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-   -   Cygolite Metro 420 Lumen (http://www.bikeforums.net/electronics-lighting-gadgets/917222-cygolite-metro-420-lumen.html)

JoeGrizzly 10-09-13 07:51 PM

Cygolite Metro 420 Lumen
 
I would like to hear any opinions on this light. The Amazon reviews are pretty high. Also, if anyone would like to offer alternatives for me to consider that would be appreciated as well.

http://www.amazon.com/Metro-420-USB-...ef=pd_sbs_sg_2

Thanks for your help.

Mr. Fly 10-09-13 10:15 PM

Most lights sold for bicycle use are pretty crappy in terms of light quality. They use commodity parts and typically have a commodity reflector or lens that produces a symmetrically conical beam. This type of beam isn't really useful for road use as it wastes a significant portion of the output lighting up tree tops and blinding other road users. It's essentially equivalent to running around in a car with high beams turned on, and we know how annoying that can be. Even if you were to aim the light down about 6 degrees, there is still plenty of spillover to blind oncoming traffic, especially on narrow MUPs.

What you want is a light with a shaped beam. These are like modern car headlights or "low beams" and direct the output on the road where it's useful. They are not only more efficient, but they are also more friendly towards other road users. There is a selection of this kind of lights and a lot of them are powered by dynamo. It makes sense because dynamos only produce about 3-5 watts and the lights have to be efficient. However, there are a few battery-powered lights that also have a shaped beam and one of them is in your price range:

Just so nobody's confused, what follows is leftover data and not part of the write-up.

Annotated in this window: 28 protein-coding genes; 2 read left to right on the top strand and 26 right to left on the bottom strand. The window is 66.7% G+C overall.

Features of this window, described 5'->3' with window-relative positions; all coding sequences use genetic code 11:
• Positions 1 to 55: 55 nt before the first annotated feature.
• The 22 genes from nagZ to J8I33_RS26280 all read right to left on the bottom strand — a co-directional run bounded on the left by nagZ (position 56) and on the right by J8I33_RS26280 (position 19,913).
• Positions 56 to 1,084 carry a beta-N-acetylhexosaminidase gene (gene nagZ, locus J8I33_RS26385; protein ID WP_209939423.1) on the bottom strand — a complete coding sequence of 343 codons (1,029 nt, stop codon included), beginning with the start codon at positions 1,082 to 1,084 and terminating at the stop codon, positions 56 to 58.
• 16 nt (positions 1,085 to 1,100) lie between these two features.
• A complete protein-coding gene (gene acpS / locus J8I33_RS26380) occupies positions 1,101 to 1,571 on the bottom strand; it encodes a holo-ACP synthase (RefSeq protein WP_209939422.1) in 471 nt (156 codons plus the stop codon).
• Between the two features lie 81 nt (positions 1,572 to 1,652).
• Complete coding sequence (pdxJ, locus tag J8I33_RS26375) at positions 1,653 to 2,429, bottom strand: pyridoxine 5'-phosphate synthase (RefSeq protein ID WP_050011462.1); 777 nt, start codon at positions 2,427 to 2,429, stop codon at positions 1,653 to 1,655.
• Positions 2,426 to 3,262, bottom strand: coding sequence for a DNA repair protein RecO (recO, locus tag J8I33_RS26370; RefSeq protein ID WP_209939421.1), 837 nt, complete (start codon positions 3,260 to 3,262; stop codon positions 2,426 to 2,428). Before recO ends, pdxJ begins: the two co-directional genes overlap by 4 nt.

Philips SafeRide at http://amzn.com/B00620Z97G

Don't be fooled by the "lumens" rating of lights. This figure really mean nothing too useful as they only indicate how much an LED is producing. It's like the MHz or GHz rating on CPUs - they only tell you part of the story and it's typically the less useful part. The "lumens" don't tell you where/how that energy is being used.

What you really want is the "lux" value at 10 m/33 feet. This specific "lux" value tells you how much light is reaching a location 10 meters or 33 feet in front of the light and coupled with the shaped beam with cutoff to prevent blinding others, will give you a good indication of the utility of the light. Most lights with shaped beams and cutoffs are
StZVO-rated so you should use this rating as a guide.

Dfrost 10-10-13 12:48 AM

The older Cygolite Metro series like this 420 are pretty nice lights IMHO. (New ones just introduced have much shorter run times in flash mode.) Here are two sources with good beam comparisons (you'll have to poke around the mtbr site to find the beam shots):

http://reviews.mtbr.com/2013-bike-lights-shootout

http://www.modernbike.com/light-comparison.asp

Light & Motion has a pretty good beam comparison on their website:

http://www.lightandmotion.com/bike/urban400.html

Other brands with similar models to consider:
Lezyne - some models have the option of easy battery swaps, and use the widely available 18650 Li-ion battery
Light & Motion - their Urban series has a fabulous beam spread with no hot spots

Both are a bit more expensive than the Cygolite, but worthy of comparison.